At first sight the Fuze might seem just like another case for the Raspberry PI, a very cool retro designed case which reminds me of a red BBC micro, but it is far more than just a case (although you can buy it as just a case if you really want)
The package I have includes
Fuze Case containing 512MB Raspberry PI
FUZE Wireless Mouse & mat
Mains to USB Power supply
Electronic Projects Component Kit
Quickstart & FUZE BASIC Programmer’s Reference Manual
Project Card example (PDF)
(Screen shown not included)
The Fuze takes square aim at the Raspberry Pi fundamental aim of improving the use of computers in schools and hopefully promote programming amongst the younger generation. It provides an all in one package that schools can plug in and use to teach the UK curriculum.
The case is really well built and the keyboard seems like it will take a bashing – something I’m sure schools will approve of.
It uses a programming language called Fuze BASIC to do this. I have some issues with the choice of this language as it has some odd choices in loop structures – who has ever heard of a BASIC without a For..Next loop. Having said that it is still a very good basis to learn programming from.
The Fuze is supplied with a folder containing a series of project cards which are supposed to take you through the whole curriculum. The ones I saw were very good but there were only a few included. Fuze are adding cards on their website but it is taking them time to get to the complete set written.
I found the beginners cards to be very well thought through and humorous enough to keep people interested. What I did find frustrating was trying to use the cards on the PC. The problem is that everything is controlled using the mouse but the Fuze BASIC window does not support the mouse infact the mouse pointer will not go into the BASIC window. This leads to an odd dance where you have to drag the mouse all round the outside of the BASIC window to get back to the card to move to the next step, I guess this will be easily over come by either printing the cards out or having them projected on a wall in class.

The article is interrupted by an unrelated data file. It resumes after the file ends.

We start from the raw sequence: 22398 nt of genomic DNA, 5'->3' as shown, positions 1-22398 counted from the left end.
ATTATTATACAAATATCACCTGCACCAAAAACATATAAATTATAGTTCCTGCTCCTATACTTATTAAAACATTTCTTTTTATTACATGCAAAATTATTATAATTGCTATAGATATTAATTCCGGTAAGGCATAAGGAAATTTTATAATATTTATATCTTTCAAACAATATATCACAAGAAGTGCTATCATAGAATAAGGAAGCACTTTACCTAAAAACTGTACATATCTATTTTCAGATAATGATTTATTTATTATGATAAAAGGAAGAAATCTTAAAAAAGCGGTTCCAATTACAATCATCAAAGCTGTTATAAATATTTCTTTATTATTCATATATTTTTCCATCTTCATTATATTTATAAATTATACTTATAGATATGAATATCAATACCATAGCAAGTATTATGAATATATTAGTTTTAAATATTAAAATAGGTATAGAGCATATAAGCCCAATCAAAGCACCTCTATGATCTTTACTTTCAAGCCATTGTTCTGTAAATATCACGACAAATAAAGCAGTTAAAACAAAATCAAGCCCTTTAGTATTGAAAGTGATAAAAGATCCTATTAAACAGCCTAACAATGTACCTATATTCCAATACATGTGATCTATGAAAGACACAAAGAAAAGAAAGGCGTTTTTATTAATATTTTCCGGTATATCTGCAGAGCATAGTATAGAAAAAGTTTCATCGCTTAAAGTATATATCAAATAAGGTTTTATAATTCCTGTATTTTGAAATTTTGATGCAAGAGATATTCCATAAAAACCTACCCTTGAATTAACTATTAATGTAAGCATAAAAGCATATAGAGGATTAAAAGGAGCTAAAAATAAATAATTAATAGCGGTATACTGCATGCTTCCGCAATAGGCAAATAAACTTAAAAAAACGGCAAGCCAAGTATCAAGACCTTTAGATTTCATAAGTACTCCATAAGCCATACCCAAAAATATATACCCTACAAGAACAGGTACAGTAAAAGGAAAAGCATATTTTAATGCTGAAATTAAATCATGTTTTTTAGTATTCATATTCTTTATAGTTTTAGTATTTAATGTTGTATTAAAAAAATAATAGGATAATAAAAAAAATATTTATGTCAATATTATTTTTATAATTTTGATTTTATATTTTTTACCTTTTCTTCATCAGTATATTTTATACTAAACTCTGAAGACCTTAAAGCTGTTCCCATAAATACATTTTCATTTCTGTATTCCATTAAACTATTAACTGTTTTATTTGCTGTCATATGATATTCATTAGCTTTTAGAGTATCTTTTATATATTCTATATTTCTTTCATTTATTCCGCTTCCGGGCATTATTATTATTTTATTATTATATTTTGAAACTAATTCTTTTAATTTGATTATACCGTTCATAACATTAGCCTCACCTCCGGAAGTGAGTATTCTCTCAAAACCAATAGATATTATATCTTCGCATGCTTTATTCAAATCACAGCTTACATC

I also found the mouse itself quite frustrating with double-clicks particular difficult.
I should point out the unit I had was a prototype so there may be some changes forthcoming.
I’m hoping one of those changes is labelling the IO board correctly. In my kit I has to apply a cardboard overlay which requires quite accurate cutting out in place. The problem is if you don not use this then the labelling does not match the Fuze BASIC port usage. I was also worried that the powered outputs were exposed as one of the Project Cards remarks connecting an LED across these could make it go bang. I would like to see some form of protection for these (perhaps a switch)
Having said that the IO board, Breadboard and accompanying kit of connectors, resistors and LEDs really make this kit. Seeing the delight in the eyes when a program keyed in causes LED lights to switch on and off in a pattern is great (and that was just me)
I can see this really enthralling kids and is a really good start in teaching basic electronics and process control. Skills in this area is something British industry really needs.
I have to say this is really well done and clearly explained in the project cards.
There are a few minor glitches but all in all the Fuze is a fabulous idea and I hope will really enthuse a generation of new programmers and electronic engineers which cannot be a bad thing.
Because of the small issues I can’t quite give it the full five stars but it is very worthy of four.